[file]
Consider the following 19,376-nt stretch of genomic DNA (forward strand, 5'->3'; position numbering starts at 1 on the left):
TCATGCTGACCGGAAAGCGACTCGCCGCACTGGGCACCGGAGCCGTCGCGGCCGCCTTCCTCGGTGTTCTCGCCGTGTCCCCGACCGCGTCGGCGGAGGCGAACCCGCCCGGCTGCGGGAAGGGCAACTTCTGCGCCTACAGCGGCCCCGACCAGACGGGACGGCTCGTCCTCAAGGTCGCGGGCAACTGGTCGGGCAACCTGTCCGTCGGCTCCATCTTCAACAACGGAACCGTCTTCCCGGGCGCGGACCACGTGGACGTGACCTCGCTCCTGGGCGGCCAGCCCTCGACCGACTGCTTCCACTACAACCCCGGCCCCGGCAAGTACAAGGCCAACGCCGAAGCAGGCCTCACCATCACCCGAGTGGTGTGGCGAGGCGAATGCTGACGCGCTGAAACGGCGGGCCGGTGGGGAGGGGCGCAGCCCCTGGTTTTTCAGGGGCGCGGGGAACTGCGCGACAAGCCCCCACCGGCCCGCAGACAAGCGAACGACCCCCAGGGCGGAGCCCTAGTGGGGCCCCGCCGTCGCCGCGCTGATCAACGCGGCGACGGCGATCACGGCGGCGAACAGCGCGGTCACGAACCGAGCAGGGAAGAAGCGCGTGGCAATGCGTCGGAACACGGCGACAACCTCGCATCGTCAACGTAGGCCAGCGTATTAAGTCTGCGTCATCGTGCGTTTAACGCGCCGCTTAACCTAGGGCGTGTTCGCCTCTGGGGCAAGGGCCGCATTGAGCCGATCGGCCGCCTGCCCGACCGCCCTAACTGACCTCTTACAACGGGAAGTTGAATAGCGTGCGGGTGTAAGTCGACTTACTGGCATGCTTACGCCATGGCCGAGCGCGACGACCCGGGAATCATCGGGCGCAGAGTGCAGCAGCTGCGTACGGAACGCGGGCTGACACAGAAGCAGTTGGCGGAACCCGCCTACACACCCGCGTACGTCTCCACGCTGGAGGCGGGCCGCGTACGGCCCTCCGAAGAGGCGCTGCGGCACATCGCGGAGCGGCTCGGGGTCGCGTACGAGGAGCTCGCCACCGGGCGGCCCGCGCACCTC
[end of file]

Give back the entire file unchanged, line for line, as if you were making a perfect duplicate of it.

Consider the following 19,376-nt stretch of genomic DNA (forward strand, 5'->3'; position numbering starts at 1 on the left):
TCATGCTGACCGGAAAGCGACTCGCCGCACTGGGCACCGGAGCCGTCGCGGCCGCCTTCCTCGGTGTTCTCGCCGTGTCCCCGACCGCGTCGGCGGAGGCGAACCCGCCCGGCTGCGGGAAGGGCAACTTCTGCGCCTACAGCGGCCCCGACCAGACGGGACGGCTCGTCCTCAAGGTCGCGGGCAACTGGTCGGGCAACCTGTCCGTCGGCTCCATCTTCAACAACGGAACCGTCTTCCCGGGCGCGGACCACGTGGACGTGACCTCGCTCCTGGGCGGCCAGCCCTCGACCGACTGCTTCCACTACAACCCCGGCCCCGGCAAGTACAAGGCCAACGCCGAAGCAGGCCTCACCATCACCCGAGTGGTGTGGCGAGGCGAATGCTGACGCGCTGAAACGGCGGGCCGGTGGGGAGGGGCGCAGCCCCTGGTTTTTCAGGGGCGCGGGGAACTGCGCGACAAGCCCCCACCGGCCCGCAGACAAGCGAACGACCCCCAGGGCGGAGCCCTAGTGGGGCCCCGCCGTCGCCGCGCTGATCAACGCGGCGACGGCGATCACGGCGGCGAACAGCGCGGTCACGAACCGAGCAGGGAAGAAGCGCGTGGCAATGCGTCGGAACACGGCGACAACCTCGCATCGTCAACGTAGGCCAGCGTATTAAGTCTGCGTCATCGTGCGTTTAACGCGCCGCTTAACCTAGGGCGTGTTCGCCTCTGGGGCAAGGGCCGCATTGAGCCGATCGGCCGCCTGCCCGACCGCCCTAACTGACCTCTTACAACGGGAAGTTGAATAGCGTGCGGGTGTAAGTCGACTTACTGGCATGCTTACGCCATGGCCGAGCGCGACGACCCGGGAATCATCGGGCGCAGAGTGCAGCAGCTGCGTACGGAACGCGGGCTGACACAGAAGCAGTTGGCGGAACCCGCCTACACACCCGCGTACGTCTCCACGCTGGAGGCGGGCCGCGTACGGCCCTCCGAAGAGGCGCTGCGGCACATCGCGGAGCGGCTCGGGGTCGCGTACGAGGAGCTCGCCACCGGGCGGCCCGCGCACCTC